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Parnell Won’t Implement Federal Health Care Law
Casey Kelly, KTOO – Juneau
Governor Sean Parnell won’t implement any aspect of the federal health care overhaul in Alaska, citing a Florida judge’s decision calling the law unconstitutional.
Two other federal judges have upheld the law, and one in Virginia upheld all of it except the controversial provision requiring citizens to buy health insurance or face penalties. The issue will almost certainly be resolved by the United States Supreme Court. But Parnell told the Juneau Chamber of Commerce today that the Florida ruling is the law of the land for now, and Alaska is not going to participate in the overhaul.
“Alaska is a party to the Florida case with 26 other states. The judge gave us what we sought,” Parnell said. “That is a declaration that the individual mandate is unconstitutional and the court barred implementation of the federal health care law. It’s pretty much that simple and Alaska is bound by that decision.”
That means he’ll skip a Friday deadline to apply for a million dollar federal grant to set up a state-run health insurance exchange giving individuals and small businesses access to information on insurance plans in Alaska. Parnell is the only governor in the country not to seek the grant, and the federal government is now likely set up an exchange for the state. But the governor says accepting the money would have come with federal strings attached.
“Alaska now swims freer of federal entanglement than these other states. These other states are now trying to figure out what to do with the oppressive constraints of money taken under an unconstitutional regime,” Parnell said.
State Senator Hollis French of Anchorage was one of seven lawmakers who wrote the governor this week urging him to accept the insurance exchange grant. French says the governor is wrong about the Florida ruling being the law of the land, and is harming Alaskans with his refusal to implement any part of the federal health care reform.
“It’s harmful to the 115,000 Alaskans who don’t have health insurance, and it’s harmful to those who do who were going to benefit from the many beneficial reforms that were in the Affordable Care Act,” French added.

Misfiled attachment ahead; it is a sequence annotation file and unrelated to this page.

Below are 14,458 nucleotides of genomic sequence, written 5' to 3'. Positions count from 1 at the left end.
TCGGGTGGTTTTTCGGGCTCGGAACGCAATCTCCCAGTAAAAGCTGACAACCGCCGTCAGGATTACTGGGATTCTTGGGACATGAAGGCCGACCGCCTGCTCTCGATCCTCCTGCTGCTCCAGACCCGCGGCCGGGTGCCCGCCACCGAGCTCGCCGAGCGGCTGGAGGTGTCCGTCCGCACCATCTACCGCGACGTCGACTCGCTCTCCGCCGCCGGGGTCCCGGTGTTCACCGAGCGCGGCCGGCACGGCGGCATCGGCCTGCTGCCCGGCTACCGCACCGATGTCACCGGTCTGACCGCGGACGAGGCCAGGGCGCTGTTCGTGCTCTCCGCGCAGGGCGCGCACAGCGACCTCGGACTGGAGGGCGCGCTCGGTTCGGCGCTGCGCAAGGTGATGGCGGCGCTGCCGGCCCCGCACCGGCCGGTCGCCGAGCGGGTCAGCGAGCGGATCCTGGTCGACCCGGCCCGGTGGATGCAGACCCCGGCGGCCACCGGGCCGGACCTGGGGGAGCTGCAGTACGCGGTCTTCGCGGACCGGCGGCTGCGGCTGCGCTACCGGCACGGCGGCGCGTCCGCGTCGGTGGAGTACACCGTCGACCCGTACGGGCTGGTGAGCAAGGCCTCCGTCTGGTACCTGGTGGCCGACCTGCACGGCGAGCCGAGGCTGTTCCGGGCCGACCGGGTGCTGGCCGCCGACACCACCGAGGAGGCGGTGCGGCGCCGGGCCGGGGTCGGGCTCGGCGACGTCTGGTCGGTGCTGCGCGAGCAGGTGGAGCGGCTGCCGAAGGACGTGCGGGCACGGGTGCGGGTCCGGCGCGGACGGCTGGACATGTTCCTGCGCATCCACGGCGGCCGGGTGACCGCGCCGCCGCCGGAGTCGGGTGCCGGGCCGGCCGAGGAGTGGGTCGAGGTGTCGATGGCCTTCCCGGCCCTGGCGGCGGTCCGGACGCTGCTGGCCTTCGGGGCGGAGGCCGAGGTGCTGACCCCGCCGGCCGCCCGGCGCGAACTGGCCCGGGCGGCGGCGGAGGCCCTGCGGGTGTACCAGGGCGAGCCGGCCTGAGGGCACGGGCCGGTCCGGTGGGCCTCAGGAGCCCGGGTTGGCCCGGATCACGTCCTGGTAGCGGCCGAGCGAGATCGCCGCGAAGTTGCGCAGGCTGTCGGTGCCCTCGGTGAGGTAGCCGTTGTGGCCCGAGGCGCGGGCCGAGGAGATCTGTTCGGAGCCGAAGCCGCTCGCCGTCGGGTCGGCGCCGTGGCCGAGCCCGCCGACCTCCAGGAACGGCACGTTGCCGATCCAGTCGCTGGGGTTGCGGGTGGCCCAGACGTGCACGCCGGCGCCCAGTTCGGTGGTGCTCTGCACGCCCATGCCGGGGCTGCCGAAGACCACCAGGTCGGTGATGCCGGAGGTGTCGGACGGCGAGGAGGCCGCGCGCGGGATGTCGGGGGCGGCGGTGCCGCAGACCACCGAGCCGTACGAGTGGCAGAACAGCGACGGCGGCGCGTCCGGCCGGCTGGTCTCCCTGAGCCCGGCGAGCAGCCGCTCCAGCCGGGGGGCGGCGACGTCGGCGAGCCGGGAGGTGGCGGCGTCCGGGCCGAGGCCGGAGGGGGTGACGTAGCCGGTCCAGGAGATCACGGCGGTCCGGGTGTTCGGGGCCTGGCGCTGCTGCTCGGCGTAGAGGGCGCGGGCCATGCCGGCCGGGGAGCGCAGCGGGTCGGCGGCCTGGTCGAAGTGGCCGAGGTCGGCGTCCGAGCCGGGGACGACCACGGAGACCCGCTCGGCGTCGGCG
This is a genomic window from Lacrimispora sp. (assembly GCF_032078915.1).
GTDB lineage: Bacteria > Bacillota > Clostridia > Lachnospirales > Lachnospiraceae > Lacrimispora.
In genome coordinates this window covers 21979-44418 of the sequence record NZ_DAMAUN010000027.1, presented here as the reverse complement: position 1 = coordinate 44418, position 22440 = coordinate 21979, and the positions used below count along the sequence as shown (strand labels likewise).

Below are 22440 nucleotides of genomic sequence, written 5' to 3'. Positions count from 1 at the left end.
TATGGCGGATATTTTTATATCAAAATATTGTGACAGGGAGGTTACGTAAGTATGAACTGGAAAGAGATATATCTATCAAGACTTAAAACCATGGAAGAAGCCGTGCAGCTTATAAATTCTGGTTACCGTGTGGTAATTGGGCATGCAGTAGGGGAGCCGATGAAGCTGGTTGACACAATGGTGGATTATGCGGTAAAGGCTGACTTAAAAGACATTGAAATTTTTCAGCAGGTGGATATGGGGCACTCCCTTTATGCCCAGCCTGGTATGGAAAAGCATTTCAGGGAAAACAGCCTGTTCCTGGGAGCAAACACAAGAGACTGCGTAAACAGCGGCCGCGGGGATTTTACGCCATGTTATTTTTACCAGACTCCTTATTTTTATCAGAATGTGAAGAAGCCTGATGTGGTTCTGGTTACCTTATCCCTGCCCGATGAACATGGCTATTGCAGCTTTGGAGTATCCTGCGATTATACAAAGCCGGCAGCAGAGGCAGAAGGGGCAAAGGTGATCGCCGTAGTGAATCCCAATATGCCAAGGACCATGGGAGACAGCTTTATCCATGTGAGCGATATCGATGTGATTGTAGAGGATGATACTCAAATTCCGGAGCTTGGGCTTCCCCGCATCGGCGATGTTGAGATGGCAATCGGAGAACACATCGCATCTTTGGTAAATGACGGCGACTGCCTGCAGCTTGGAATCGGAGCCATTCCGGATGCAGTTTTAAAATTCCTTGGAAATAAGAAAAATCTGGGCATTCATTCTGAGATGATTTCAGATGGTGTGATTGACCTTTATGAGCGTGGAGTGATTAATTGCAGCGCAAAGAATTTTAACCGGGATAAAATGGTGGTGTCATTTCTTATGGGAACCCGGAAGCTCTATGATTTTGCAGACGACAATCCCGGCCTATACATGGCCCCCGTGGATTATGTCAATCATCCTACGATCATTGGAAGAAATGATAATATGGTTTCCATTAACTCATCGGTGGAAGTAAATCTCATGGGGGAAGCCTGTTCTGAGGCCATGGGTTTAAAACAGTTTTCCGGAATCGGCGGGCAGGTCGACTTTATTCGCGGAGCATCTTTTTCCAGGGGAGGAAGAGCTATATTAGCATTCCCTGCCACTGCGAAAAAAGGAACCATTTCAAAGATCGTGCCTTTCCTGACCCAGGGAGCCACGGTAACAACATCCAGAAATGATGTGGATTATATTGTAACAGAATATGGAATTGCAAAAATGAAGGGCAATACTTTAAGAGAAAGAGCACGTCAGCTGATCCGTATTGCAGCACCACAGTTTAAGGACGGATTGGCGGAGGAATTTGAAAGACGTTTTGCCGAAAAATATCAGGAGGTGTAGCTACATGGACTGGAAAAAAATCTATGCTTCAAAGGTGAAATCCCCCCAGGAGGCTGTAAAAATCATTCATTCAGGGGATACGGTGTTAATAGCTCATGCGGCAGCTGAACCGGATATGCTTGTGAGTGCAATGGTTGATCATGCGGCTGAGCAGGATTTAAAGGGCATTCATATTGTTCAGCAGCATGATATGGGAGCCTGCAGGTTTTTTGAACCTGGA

Parnell says the state is pursuing other opportunities to improve health care for Alaskans, including an evaluation of health insurance exchanges by the state Division of Insurance. He’s also directed Commissioner of Health and Social Services Bill Streur to streamline enrollment in public assistance programs, and work with healthcare providers to better serve senior citizens and children.
French says the governor should propose legislation implementing his alternatives to the Affordable Care Act, rather than just talking about them.
Waterman Not-Guilty On Six Counts
Ellen Lockyer, KSKA – Anchorage
Rachelle Waterman’s long wait for a verdict on murder and conspiracy charges is over. Today, an Anchorage jury found the Craig woman not guilty on six of the seven counts against her.
Alaska Will Keep Flight Subsidies
Libby Casey, APRN – Washington
The Essential Air Service Program that subsidizes flights to rural Alaska is safe – for now. Arizona Senator John McCain’s attempt to kill the program’s funding died in the Senate today. McCain’s amendment was tabled on a vote of 61 to 38.
He targeted the program as a way to save money, even though it would’ve meant losing funds for airports in his home state. The Essential Air Service program, or EAS, cost $200 million dollars last year and helped pay for airport service in about 150 communities throughout the country.
Alaska’s Congressional delegation has been fighting McCain because $12.5 million dollars of that went to 44 Alaskan communities.
McCain spoke on the Senate floor Tuesday and marveled at the reaction, especially of the Alaskan senators.
Senator Lisa Murkowski made her own comments on the Senate floor this week, and said she couldn’t weigh-in on what losing EAS would do to Lower 48 states like McCain’s, but that it could destabilize Alaskan communities.
Both Senator Murkowski and Democratic Senator Mark Begich showed their colleagues posters of Alaska and its vast size and limited road system. Begich in his floor speech warned losing ESA would put Alaskans out of work and isolate already distant villages.
McCain, however, says if Alaska feels that strongly, it should pay for the program itself. He pointed to a recent editorial by former Alaskan state legislator Andrew Halcro.
McCain criticized members of Congress who would vote down his amendment, saying it’s time to tackle the ballooning federal debt.
McCain floated his amendment as part of the Federal Aviation Administration re-authorization. Even though his attempt to kill the program stalled out, EAS isn’t necessarily safe. It will still be scrutinized as members of Congress look for ways to shave spending.
The President’s new proposed budget funds it at only slightly lower levels than last year. Over in the House, Congressman Don Young successfully got a provision through committee Wednesday continuing EAS only in Alaska and Hawaii while eliminating it in all other states.
Alyeska CEO: Low Volume Pipelines Biggest Problem
David Donaldson, APRN – Juneau